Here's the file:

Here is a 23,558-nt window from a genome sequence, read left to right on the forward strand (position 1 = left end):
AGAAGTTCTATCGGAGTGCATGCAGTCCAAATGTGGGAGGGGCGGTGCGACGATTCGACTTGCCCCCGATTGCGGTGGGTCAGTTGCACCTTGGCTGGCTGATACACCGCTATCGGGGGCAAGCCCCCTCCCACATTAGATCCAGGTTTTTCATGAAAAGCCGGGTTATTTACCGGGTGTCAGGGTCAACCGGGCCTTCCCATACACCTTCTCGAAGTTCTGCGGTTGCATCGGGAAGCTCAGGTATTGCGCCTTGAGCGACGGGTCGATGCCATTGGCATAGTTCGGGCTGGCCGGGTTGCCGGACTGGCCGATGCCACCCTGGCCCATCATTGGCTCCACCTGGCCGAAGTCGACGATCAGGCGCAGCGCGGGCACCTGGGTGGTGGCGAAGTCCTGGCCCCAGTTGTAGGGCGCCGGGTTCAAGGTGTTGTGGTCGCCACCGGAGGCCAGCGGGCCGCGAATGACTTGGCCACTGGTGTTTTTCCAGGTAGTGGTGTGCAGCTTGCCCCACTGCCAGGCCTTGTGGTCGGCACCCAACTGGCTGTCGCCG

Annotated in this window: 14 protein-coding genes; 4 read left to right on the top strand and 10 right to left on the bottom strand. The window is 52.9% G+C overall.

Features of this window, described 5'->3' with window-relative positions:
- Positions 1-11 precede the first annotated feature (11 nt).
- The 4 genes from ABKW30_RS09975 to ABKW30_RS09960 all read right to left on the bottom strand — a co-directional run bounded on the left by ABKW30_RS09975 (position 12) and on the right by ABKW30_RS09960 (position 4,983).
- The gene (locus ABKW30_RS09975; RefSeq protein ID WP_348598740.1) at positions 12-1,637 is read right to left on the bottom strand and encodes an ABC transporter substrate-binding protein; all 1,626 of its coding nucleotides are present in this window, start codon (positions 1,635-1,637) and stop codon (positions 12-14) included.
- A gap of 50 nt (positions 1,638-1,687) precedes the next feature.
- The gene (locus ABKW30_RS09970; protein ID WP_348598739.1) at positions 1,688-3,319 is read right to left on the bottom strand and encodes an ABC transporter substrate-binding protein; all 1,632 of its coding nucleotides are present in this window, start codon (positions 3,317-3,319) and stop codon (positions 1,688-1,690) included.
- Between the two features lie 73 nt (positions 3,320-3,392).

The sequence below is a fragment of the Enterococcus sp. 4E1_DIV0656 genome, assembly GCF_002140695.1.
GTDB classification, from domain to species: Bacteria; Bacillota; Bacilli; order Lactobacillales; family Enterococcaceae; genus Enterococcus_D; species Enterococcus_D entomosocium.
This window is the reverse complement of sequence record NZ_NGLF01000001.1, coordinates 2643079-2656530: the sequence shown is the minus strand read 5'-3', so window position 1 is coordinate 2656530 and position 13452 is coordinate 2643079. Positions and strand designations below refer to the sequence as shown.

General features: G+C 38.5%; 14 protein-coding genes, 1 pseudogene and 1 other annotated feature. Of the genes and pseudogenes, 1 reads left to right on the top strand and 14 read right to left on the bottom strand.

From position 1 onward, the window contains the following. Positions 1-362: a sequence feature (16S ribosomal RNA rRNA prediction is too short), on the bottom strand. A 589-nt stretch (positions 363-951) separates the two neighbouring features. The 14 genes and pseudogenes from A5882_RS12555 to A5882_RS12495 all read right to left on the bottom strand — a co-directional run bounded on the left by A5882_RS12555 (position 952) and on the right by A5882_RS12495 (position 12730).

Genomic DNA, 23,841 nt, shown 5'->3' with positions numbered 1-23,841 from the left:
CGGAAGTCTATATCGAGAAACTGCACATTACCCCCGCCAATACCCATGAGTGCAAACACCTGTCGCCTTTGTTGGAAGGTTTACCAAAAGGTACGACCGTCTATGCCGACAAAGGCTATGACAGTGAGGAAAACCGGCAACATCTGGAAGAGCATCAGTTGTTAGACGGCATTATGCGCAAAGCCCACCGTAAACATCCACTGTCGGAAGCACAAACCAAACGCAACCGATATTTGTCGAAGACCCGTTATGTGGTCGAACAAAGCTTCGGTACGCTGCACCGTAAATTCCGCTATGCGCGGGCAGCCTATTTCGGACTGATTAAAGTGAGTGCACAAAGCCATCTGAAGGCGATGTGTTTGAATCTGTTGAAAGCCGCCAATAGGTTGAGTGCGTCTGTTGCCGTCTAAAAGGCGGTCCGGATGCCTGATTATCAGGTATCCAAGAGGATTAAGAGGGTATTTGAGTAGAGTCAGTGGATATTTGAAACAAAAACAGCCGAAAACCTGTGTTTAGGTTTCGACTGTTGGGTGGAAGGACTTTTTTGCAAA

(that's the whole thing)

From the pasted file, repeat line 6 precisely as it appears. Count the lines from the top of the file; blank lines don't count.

- The 4 genes from ABKW30_RS09975 to ABKW30_RS09960 all read right to left on the bottom strand — a co-directional run bounded on the left by ABKW30_RS09975 (position 12) and on the right by ABKW30_RS09960 (position 4,983).